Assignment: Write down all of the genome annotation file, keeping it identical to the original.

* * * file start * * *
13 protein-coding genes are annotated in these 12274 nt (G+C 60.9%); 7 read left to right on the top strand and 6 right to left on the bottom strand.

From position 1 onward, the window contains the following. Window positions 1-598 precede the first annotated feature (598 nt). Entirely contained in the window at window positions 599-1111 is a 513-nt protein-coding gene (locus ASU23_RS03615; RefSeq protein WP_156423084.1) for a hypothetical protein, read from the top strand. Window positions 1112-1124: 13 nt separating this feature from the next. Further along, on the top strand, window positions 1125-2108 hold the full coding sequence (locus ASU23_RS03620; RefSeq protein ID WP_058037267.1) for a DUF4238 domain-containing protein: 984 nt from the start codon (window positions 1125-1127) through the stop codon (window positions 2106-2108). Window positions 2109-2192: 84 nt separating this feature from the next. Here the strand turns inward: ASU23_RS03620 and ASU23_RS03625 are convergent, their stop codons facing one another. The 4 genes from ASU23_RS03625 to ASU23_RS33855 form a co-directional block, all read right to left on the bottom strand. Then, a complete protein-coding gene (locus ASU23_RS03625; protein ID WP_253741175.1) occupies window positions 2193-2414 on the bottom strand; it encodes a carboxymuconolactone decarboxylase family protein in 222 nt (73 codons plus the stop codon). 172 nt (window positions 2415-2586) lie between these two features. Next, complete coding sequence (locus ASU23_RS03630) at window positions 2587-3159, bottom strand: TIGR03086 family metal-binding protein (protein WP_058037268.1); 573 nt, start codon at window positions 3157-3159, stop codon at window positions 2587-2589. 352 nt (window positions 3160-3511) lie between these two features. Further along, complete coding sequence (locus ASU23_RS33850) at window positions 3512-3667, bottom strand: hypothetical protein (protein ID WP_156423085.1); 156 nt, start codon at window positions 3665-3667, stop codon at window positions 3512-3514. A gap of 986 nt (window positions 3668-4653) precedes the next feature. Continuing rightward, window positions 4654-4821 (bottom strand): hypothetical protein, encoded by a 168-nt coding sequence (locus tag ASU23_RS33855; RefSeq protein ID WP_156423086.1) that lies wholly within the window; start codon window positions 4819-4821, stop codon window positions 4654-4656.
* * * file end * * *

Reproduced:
13 protein-coding genes are annotated in these 12274 nt (G+C 60.9%); 7 read left to right on the top strand and 6 right to left on the bottom strand.

From position 1 onward, the window contains the following. Window positions 1-598 precede the first annotated feature (598 nt). Entirely contained in the window at window positions 599-1111 is a 513-nt protein-coding gene (locus ASU23_RS03615; RefSeq protein WP_156423084.1) for a hypothetical protein, read from the top strand. Window positions 1112-1124: 13 nt separating this feature from the next. Further along, on the top strand, window positions 1125-2108 hold the full coding sequence (locus ASU23_RS03620; RefSeq protein ID WP_058037267.1) for a DUF4238 domain-containing protein: 984 nt from the start codon (window positions 1125-1127) through the stop codon (window positions 2106-2108). Window positions 2109-2192: 84 nt separating this feature from the next. Here the strand turns inward: ASU23_RS03620 and ASU23_RS03625 are convergent, their stop codons facing one another. The 4 genes from ASU23_RS03625 to ASU23_RS33855 form a co-directional block, all read right to left on the bottom strand. Then, a complete protein-coding gene (locus ASU23_RS03625; protein ID WP_253741175.1) occupies window positions 2193-2414 on the bottom strand; it encodes a carboxymuconolactone decarboxylase family protein in 222 nt (73 codons plus the stop codon). 172 nt (window positions 2415-2586) lie between these two features. Next, complete coding sequence (locus ASU23_RS03630) at window positions 2587-3159, bottom strand: TIGR03086 family metal-binding protein (protein WP_058037268.1); 573 nt, start codon at window positions 3157-3159, stop codon at window positions 2587-2589. 352 nt (window positions 3160-3511) lie between these two features. Further along, complete coding sequence (locus ASU23_RS33850) at window positions 3512-3667, bottom strand: hypothetical protein (protein ID WP_156423085.1); 156 nt, start codon at window positions 3665-3667, stop codon at window positions 3512-3514. A gap of 986 nt (window positions 3668-4653) precedes the next feature. Continuing rightward, window positions 4654-4821 (bottom strand): hypothetical protein, encoded by a 168-nt coding sequence (locus tag ASU23_RS33855; RefSeq protein ID WP_156423086.1) that lies wholly within the window; start codon window positions 4819-4821, stop codon window positions 4654-4656.